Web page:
SPIELBERGAnd I think it is a troubling trend because what people on the ground are reacting to in cities and states that are taking action on their own is a federal minimum wage, again that's been stuck at $7.25 since 2009.
REHMExactly. Christina, is there any movement in your sightlines on the federal level?
BELLANTONIOh gosh, well, I don't think so. I think it as hard enough for Obama to even call for what he called for in his State of the Union Address, I guess now it's been three years, let -- and the change he made with federal contractors. I don't see any movement at all in Congress, even if you had Democrats in charge. I think this is just a difficult political issue.
BELLANTONII was going to say about the North Carolina issue is that this one of the great things about America. I'm not an economist, but I do study political trends, and, you know, businesses do have opportunities to go elsewhere. We just got an AP news alert saying that PayPal has canceled a massive investment it had in North Carolina because of that very law. And businesses could leave California if they choose. I mean, I hope they don't, just as a Californian, and, you know, I like the economy to be strong no matter where I am or other people are, but this is one of the things that you can do. You can look at the states' policies and look at where you want to live, and you can leave.
BELLANTONIAnd minimum wage workers often don't have that ability to make that choice, particularly in places, Southern California.
REHMAll right, let's go to Matt on Long Island, New York. You're on the air.
MATTGood morning, Diane, how are you?
MATTThank you for taking my call. So very, very briefly, I own a, I guess, middle-sized company here on Long Island, about 300 employees, and we are in the security services industry. Obviously with the Affordable Care Act coming into play and the minimum wage increase, you know, we pay our employees between $10 and $12 an hour, not including all the taxes and everything else. My question really is to the panel and to yourself, is what is the benefit to the employer other than a skilled workforce?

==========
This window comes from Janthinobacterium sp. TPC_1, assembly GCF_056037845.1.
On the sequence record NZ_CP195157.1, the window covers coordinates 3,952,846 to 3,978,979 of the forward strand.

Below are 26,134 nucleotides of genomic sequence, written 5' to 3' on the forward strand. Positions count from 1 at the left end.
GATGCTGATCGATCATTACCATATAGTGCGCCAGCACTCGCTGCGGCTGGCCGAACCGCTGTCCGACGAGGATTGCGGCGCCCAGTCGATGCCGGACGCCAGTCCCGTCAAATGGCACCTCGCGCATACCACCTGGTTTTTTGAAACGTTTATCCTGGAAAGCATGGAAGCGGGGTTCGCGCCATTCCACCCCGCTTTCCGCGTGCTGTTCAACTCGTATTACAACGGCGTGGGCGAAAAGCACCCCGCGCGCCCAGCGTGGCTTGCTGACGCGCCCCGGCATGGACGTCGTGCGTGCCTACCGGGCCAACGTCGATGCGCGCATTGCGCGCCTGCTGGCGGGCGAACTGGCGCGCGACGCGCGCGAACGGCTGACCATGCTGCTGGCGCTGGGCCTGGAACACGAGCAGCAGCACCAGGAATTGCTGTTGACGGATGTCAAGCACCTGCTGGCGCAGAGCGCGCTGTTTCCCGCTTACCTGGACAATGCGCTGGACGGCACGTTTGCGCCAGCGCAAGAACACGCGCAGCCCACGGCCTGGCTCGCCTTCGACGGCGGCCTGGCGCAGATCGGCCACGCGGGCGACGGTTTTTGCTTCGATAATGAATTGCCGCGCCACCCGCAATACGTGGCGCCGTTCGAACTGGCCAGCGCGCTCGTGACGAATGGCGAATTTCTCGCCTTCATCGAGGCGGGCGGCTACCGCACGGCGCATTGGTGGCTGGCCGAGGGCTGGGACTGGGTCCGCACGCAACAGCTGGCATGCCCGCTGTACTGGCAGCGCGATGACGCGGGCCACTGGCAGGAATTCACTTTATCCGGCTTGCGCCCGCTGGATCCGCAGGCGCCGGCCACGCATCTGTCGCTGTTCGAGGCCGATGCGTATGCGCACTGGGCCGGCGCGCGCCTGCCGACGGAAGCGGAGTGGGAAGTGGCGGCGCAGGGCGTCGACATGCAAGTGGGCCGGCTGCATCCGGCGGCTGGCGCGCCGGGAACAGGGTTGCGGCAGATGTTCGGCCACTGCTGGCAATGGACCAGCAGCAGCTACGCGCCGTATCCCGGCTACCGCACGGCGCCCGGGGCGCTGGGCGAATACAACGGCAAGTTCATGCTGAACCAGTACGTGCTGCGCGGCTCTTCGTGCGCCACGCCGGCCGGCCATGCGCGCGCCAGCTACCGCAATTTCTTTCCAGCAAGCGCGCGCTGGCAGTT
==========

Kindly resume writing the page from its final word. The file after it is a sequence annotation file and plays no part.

REHMWhat do you say to that, Ben?
SPIELBERGWell, so I would say besides the skilled workforce and I think failing having boosted employee morale and hopefully productivity improvements that come along with that and the moral considerations involved, I do think the enhanced consumer demand from having a workforce in the area that is better compensated and has better health is really beneficial.
REHMBut are the customers going to be willing to pay more for that security service with the rise in the pay?
SPIELBERGI think so, and I think we can see that in the survey data about how the public views the minimum wage. There was a survey in January that found that 75 percent of Americans believe that a $12.50 proposal at the federal level, phased in by the year 2020, would be beneficial. And 53 percent of Republicans actually agreed with that. So I think this is an issue that has very broad-based support among the populace, regardless of political party, actually.
REHMAnd looking at the political situation going on, we have a tweet. Would this have happened now, Christina, if Bernie Sanders had not been pushing the issue on the campaign trail?
BELLANTONIOh gosh. I think so, just from what I am aware of in the New York legislature, you know, what their process has been and what Cuomo has been saying for a long time and what has been happening in California. I mean, they increased the minimum wage from $9 to $10 last year, having this argument with the labor unions, sort of with this threat of the ballot initiative hanging over them.
BELLANTONIWould we be having the conversation in the same way? Maybe not. I mean, there's no doubt that Senator Sanders has pushed this conversation among Democrats as they're taking their campaigns through all of these different states more to the left. And there's no doubt that Hillary Clinton is talking about this more because he has put her there. But it gets back, I'm a little bit of a cynic, you know, what I was just saying about Congress and do I think a federal minimum wage increase is in the cards, it just doesn't seem to be.
SALTSMANI think giving credit where credit is due is important here. I mean, I think it's not Senator Sanders that has made $15 minimum wage an issue. It's the Service Employees Union. I mean, they've been driving the car, and I mean, they've spent, depending on how you look at the government filings, anywhere from $40 to $80 million filling the tank over the last couple years. And so that's entirely focused on raising the minimum wage to $15 an hour, and that's a lot of money to spend, considering that their membership fell by a few thousand members last year.